$parser->update_count(
                {
                    'text' => (($s eq "") ? 1 : substr($s,1)),
                }
            );
        }
    }
    $parser->_pop_current_filenames();

    return { 'tests_count' => $parser->get_count(), 'lines' => \@file_lines,};
}

=head1 GRAMMAR DESCRIPTION

You can put any mathematical expressions (using parentheses, C<+>, C<->,
C<*>, C</> and C<%> there).
You can also assign variables using
C<# TEST:$myvar=5+6;$second_var=$myvar+3> and later use them in the add
to count expressions. A C<$var++> construct is also available.

You can also do C<# TEST:source "path-to-file-here.txt"> where the filename
comes in quotes, in order to include the filename and process it (similar
to the C-shell or Bash "source" command) . You can use the special variable
C<$^CURRENT_DIRNAME> there for the dirname of the current file.

Finally, C<# TEST*EXPR()> and C<# TEST+$EXPR()> add tests to the count.

=head1 EXAMPLES

=head2 Trivial

The first example is very trivial:

    #!/usr/bin/perl

    use strict;
    use warnings;

    use Test::More tests => 2;

    # TEST
    ok (1, "True is true.");

    {
        my $val = 'foobar';

        # TEST
        is ($val, 'foobar', 'The variable $val has the right value.');
    }

As you can see, the C<# TEST> comments are very close to the assertions where
they are easily noticable and easy to maintain by the tests (if more tests
are added or removed).

=head2 Loops

Now, let's suppose you have several files which you'd like to make sure
validate according to the spec, and are processed well using the processor.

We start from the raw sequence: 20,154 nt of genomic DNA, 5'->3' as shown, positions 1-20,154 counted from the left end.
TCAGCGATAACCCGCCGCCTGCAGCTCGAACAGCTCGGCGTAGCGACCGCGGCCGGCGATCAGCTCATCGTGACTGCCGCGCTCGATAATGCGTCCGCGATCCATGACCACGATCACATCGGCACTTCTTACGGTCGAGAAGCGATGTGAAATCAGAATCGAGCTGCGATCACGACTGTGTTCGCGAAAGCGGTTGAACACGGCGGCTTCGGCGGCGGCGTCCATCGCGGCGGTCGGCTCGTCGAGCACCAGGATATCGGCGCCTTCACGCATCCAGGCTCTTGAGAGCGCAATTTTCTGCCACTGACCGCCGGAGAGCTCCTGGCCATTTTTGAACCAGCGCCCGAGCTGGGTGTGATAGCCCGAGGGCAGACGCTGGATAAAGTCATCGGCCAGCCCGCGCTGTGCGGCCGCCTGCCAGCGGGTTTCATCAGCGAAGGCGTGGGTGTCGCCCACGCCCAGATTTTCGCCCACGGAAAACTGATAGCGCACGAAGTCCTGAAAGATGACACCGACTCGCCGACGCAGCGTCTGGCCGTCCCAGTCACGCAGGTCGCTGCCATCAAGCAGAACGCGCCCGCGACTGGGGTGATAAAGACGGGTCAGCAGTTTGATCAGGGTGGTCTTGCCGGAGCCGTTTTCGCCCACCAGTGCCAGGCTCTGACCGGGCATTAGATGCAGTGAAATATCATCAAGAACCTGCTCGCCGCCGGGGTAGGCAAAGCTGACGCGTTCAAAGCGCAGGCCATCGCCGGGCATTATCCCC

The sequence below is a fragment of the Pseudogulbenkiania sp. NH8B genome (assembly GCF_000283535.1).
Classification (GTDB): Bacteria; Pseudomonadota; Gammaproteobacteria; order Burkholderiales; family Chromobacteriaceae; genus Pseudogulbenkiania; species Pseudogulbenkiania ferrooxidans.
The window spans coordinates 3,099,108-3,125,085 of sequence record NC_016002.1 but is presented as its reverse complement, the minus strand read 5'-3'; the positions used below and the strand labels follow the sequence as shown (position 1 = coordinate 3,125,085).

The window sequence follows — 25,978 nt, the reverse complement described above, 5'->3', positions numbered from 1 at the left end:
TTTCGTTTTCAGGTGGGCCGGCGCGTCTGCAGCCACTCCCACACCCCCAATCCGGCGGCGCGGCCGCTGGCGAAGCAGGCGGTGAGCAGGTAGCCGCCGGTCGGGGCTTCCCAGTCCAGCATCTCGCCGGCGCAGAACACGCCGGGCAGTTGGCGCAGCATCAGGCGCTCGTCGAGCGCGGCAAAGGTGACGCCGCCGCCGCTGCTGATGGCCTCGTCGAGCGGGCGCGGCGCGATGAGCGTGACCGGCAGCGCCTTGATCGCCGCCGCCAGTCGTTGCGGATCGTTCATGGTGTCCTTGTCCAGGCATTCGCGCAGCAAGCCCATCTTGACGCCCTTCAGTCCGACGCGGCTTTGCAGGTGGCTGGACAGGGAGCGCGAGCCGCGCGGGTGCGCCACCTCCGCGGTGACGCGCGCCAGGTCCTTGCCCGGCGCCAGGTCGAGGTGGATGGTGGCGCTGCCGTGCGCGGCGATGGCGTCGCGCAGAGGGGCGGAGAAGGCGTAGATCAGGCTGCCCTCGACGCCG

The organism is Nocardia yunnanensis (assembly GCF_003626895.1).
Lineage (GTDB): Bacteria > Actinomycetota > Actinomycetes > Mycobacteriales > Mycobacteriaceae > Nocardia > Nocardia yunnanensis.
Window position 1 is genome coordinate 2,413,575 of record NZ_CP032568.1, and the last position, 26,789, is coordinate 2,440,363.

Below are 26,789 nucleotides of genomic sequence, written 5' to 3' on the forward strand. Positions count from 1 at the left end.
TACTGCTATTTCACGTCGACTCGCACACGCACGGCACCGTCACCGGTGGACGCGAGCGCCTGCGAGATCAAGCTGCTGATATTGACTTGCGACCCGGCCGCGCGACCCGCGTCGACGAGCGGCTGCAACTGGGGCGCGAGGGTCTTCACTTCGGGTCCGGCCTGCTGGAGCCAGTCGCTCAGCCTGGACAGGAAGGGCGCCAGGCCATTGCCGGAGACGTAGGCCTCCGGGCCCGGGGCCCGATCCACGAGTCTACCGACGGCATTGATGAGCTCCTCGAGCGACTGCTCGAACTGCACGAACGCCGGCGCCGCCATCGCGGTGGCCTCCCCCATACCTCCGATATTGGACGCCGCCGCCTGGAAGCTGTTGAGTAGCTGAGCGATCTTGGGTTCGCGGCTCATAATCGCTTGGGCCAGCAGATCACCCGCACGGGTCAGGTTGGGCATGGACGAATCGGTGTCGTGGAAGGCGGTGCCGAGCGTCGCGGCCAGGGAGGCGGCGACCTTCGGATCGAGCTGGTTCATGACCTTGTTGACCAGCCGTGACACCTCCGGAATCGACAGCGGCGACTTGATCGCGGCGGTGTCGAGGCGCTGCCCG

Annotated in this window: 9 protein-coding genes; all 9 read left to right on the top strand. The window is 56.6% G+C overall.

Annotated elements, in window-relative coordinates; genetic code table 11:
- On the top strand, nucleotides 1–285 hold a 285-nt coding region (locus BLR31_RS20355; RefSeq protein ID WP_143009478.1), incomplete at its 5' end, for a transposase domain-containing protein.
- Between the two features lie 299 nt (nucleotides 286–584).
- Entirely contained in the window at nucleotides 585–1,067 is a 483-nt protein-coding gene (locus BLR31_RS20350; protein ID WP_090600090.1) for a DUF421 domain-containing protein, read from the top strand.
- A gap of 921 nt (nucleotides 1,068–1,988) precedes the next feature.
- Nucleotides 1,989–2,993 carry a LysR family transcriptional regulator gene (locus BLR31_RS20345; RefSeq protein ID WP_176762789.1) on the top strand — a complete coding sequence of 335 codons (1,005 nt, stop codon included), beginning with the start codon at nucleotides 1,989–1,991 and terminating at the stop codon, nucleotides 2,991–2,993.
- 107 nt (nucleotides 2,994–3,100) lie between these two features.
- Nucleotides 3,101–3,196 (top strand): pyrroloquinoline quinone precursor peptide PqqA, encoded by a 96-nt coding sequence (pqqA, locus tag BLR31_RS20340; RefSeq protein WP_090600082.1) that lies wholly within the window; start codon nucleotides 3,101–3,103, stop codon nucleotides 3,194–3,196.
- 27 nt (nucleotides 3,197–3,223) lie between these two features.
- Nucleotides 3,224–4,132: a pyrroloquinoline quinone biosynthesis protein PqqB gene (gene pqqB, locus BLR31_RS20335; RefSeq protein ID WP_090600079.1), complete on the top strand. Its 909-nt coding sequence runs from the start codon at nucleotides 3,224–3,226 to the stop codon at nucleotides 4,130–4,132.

#!/usr/bin/perl

    use strict;
    use warnings;

    use Test::More tests => 18;
    use IO::All;
    use Test::Differences;

    use MyFormatProcessor;

    # TEST:$num_files=6;
    my @basenames =
    (qw(
        basic
        with_ampersands
        with_comments
        with_bold
        with_italics
        with_bold_and_italics
    ));

    foreach my $basename (@basenames)
    {
        my $processor = MyFormatProcessor->new(
            {
                filename => "t/data/input/$basename.myformat",
            }
        );

        # TEST*$num_files
        ok ($processor,
            "Construction of a processor for '$basename' was successful."
        );

        # TEST*$num_files
        ok (scalar($processor->is_valid()), "'$basename' is valid.");

        # TEST*$num_files
        eq_or_diff ($processor->convert_to_xhtml,
            scalar(io("t/data/want-output/$basename.xhtml")->slurp()),
            "Converting '$basename' is successful."
        );
    }

As you can see, the number of files is kept in one central place, and each
assertion inside the loop is multiplied by it. So if we add or remove files,
we only need to add or remove them from their declarations.

=head1 AUTHOR

Shlomi Fish, L<http://www.shlomifish.org/> .

=head1 BUGS

Please report any bugs or feature requests to
C<bug-test-count at rt.cpan.org>, or through the web interface at
L<http://rt.cpan.org/NoAuth/ReportBug.html?Queue=Test::Count>.
I will be notified, and then you'll automatically be notified of progress on
your bug as I make changes.

=head1 SUPPORT

You can find documentation for this module with the perldoc command.

    perldoc Test::Count

You can also look for information at:

=over 4

=item * AnnoCPAN: Annotated CPAN documentation

L<http://annocpan.org/dist/Test::Count>

=item * CPAN Ratings

L<http://cpanratings.perl.org/d/Test::Count>

=item * RT: CPAN's request tracker

L<http://rt.cpan.org/NoAuth/Bugs.html?Dist=Test::Count>

=item * Search CPAN

L<http://search.cpan.org/dist/Test::Count>

=back

=head1 ACKNOWLEDGEMENTS

=head1 COPYRIGHT & LICENSE

Copyright 2006 Shlomi Fish.

This program is released under the following license: MIT X11.

=cut

1; # End of Test::Count